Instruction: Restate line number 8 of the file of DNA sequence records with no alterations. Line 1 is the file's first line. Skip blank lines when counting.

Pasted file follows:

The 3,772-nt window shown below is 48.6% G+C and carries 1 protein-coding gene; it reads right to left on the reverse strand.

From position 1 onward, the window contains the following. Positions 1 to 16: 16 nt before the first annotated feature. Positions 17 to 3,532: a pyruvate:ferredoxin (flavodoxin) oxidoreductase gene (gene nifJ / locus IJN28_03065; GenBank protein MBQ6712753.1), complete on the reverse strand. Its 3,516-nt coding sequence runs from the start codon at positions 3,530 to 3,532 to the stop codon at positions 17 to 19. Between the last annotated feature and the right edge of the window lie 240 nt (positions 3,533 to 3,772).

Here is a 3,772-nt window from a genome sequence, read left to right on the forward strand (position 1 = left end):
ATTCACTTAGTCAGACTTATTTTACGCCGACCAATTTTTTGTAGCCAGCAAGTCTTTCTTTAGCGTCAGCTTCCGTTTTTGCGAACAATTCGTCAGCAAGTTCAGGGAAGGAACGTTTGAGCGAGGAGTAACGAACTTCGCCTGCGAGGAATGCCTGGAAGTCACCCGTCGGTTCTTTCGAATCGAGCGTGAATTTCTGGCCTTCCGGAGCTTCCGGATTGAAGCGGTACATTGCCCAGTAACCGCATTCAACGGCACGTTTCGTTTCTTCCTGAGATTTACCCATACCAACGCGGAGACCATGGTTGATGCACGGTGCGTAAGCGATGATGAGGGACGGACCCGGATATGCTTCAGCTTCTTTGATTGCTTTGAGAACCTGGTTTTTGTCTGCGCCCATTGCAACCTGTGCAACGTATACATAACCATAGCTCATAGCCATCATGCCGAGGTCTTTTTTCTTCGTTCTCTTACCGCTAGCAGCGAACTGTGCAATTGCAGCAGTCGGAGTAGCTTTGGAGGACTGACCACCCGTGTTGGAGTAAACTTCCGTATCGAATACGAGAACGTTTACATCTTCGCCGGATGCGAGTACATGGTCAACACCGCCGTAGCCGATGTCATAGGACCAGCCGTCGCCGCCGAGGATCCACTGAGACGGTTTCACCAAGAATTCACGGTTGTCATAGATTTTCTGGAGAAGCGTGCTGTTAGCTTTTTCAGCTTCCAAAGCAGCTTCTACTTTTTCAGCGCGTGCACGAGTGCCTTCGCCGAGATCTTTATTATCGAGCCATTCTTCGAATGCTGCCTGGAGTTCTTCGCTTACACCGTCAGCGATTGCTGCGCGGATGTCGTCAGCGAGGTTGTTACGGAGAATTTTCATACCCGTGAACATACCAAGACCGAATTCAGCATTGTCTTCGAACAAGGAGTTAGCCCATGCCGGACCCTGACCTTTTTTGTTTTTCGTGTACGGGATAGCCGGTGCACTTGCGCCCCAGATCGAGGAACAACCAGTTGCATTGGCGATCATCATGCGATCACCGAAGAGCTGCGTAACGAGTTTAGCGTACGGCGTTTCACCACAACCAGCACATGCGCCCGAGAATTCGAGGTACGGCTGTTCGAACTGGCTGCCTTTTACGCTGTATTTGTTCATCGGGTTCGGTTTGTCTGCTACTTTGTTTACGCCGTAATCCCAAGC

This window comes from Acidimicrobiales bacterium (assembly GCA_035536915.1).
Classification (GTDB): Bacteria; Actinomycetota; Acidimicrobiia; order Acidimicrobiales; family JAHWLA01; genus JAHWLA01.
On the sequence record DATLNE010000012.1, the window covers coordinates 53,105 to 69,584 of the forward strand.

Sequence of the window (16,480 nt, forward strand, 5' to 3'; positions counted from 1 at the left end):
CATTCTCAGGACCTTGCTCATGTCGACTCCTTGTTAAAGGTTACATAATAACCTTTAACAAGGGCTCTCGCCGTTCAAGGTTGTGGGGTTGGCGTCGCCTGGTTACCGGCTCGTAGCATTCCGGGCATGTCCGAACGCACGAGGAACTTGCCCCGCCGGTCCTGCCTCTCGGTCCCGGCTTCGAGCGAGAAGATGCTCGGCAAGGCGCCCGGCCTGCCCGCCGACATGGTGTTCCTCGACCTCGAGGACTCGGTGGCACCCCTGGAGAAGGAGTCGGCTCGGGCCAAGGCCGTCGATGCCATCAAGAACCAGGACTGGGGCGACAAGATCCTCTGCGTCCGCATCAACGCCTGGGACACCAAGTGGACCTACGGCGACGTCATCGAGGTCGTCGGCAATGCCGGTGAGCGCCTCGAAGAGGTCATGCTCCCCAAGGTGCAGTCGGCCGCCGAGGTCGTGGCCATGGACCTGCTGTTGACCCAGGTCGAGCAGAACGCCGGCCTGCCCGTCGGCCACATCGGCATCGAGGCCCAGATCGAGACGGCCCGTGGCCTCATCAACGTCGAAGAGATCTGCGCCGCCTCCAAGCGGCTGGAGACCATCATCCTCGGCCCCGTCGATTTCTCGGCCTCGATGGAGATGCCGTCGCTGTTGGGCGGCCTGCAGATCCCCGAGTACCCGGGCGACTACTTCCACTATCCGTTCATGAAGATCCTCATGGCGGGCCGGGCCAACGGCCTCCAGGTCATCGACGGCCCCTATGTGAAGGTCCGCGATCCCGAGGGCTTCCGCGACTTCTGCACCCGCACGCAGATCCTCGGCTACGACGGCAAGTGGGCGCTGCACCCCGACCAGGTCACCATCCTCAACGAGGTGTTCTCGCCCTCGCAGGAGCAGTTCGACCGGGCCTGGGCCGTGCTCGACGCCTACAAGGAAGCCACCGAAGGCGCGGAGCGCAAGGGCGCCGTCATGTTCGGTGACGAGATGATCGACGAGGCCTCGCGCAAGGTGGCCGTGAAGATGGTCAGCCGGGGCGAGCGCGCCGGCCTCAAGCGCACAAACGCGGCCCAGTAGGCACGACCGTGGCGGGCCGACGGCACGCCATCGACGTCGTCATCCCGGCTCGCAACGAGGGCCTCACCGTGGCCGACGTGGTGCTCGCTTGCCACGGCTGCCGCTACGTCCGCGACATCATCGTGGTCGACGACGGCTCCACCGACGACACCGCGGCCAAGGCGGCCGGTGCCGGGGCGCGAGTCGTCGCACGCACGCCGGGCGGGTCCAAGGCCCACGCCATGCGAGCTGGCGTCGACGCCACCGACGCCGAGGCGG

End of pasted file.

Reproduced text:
Sequence of the window (16,480 nt, forward strand, 5' to 3'; positions counted from 1 at the left end):